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A worldview represents a conception of how an individual thinks and sees their daily life. They are two predominant types of worldviews: 1) The humanistic worldview centers around a way of life which is centered on human interests or values; especially: a philosophy that typically rejects supernaturalism and stresses an individual’s dignity, worth and capacity for self-realization through reason, and Biblical worldview is a view centered on God’s Word, which serves as the lenses in how see’s the world they live in. We are living in a world which is becoming increasingly more humanistic.
This paper will discuss the issues of our natural world, human identity, human relationships, and the importance of having a biblical worldview. Romans 1-8 will serve as our focal passage, and will be instrumental in shaping our Christians beliefs as we discuss the four topics mentioned above. The writer of Romans, Paul, will be mentioned multiple times herein, there will be verses outside of Romans that supplement our focal text throughout, and my own personal beliefs as biblical worldview thinker will be demonstrated.
The book of Romans reminds Christians about the origin of the natural world. It was stated that God created the natural world. What He has written, God’s Word, is called specific revelation. But there is also natural revelation, which is what we will examine in this section. The Bible says this about the natural world in Romans 1:20, “His invisible attributes namely, His eternal power and divine nature, have been clearly perceived, ever since the creation of the world so they are without excuse.” The verse conveys that God reveals himself to his people throughout creation.
The handiwork of His creation, reminisces that of a mighty, sovereign, divine king. All man has to do is look around to see that there is indeed a divine designer. Even people who have never heard the gospel intrinsically know there is something greater out there, unreached people groups construct some sort of religious hierarchy, often consisting of a heaven or hell. To be clear, all of creation glorifies the father, we are the pinnacle of His creation. Thus, in the fiber of our DNA is the longing to worship our creator. Sadly, man makes fatal decisions of the flesh to worship the created instead of the creator (Acts 17:22). Sin keeps us from making the good decisions that God gave us the ability to make as people created in His image (Genesis 1:27, 4:7). This struggle of sin in our human nature in the natural world, which wars for our heart and draws us away, instead of to God.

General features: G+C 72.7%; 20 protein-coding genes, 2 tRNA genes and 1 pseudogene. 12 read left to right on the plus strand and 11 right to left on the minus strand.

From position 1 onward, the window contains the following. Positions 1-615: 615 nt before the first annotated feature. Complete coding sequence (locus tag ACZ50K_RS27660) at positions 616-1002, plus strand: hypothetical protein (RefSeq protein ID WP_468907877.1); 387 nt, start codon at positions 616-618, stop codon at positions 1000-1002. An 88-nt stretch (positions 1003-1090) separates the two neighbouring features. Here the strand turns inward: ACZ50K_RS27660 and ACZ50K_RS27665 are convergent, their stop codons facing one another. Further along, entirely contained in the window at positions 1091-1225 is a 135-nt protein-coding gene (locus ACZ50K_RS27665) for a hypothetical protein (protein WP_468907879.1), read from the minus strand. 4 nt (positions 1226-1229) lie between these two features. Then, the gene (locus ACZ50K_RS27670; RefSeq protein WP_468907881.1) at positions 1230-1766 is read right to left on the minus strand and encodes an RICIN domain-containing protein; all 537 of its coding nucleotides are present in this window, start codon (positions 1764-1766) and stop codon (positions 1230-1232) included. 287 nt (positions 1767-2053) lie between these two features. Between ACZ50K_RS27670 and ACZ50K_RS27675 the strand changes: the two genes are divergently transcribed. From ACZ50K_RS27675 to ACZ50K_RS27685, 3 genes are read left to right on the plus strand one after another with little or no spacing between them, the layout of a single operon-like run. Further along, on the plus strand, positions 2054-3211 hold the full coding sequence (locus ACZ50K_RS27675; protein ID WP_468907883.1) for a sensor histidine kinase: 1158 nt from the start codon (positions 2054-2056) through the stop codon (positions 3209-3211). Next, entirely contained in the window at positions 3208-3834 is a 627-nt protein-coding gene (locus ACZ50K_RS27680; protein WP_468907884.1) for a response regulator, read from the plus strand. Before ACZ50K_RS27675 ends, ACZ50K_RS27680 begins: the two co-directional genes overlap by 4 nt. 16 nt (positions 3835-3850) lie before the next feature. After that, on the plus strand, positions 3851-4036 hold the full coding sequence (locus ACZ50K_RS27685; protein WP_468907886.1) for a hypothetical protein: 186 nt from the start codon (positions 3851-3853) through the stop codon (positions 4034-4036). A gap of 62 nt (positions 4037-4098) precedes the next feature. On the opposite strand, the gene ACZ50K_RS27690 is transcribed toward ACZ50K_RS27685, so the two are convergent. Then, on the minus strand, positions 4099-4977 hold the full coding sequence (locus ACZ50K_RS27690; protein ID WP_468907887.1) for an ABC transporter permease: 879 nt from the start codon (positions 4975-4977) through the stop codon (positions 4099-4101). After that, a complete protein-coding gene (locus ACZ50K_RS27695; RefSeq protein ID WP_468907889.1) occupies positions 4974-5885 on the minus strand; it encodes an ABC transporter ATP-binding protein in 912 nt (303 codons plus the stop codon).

What causes us to sin is perhaps best personified in Romans 1:18-32. In these verses, it talks about how the nature of the natural world is sadly about humanistic desires rather than Biblical ones. When Romans was written, the Roman empire was in control, it was sadly a pagan nation. They believed that they could achieve a salvation on their own terms. People in today’s society, like the Romans, believe that good deeds can get one to heaven. Romans 3:10 states, “…there is none righteous.” Therefore, no one can go to heaven by their goods deeds alone, because in man is his inherent sin nature. Paul addressed this subject in Romans because he saw an issue on how they were acting and wanted to point out how wrong the way they were living was. It is in this letter to the people of Rome that we get what is known as the “Roman’s Road” which essentially goes explains, the sin of man (Romans 3:23, how there is a penalty for sin (Romans 6:23), and how we can be forgiven (Romans 5:8), and make Jesus the Lord and savior of our life (Romans 10:9).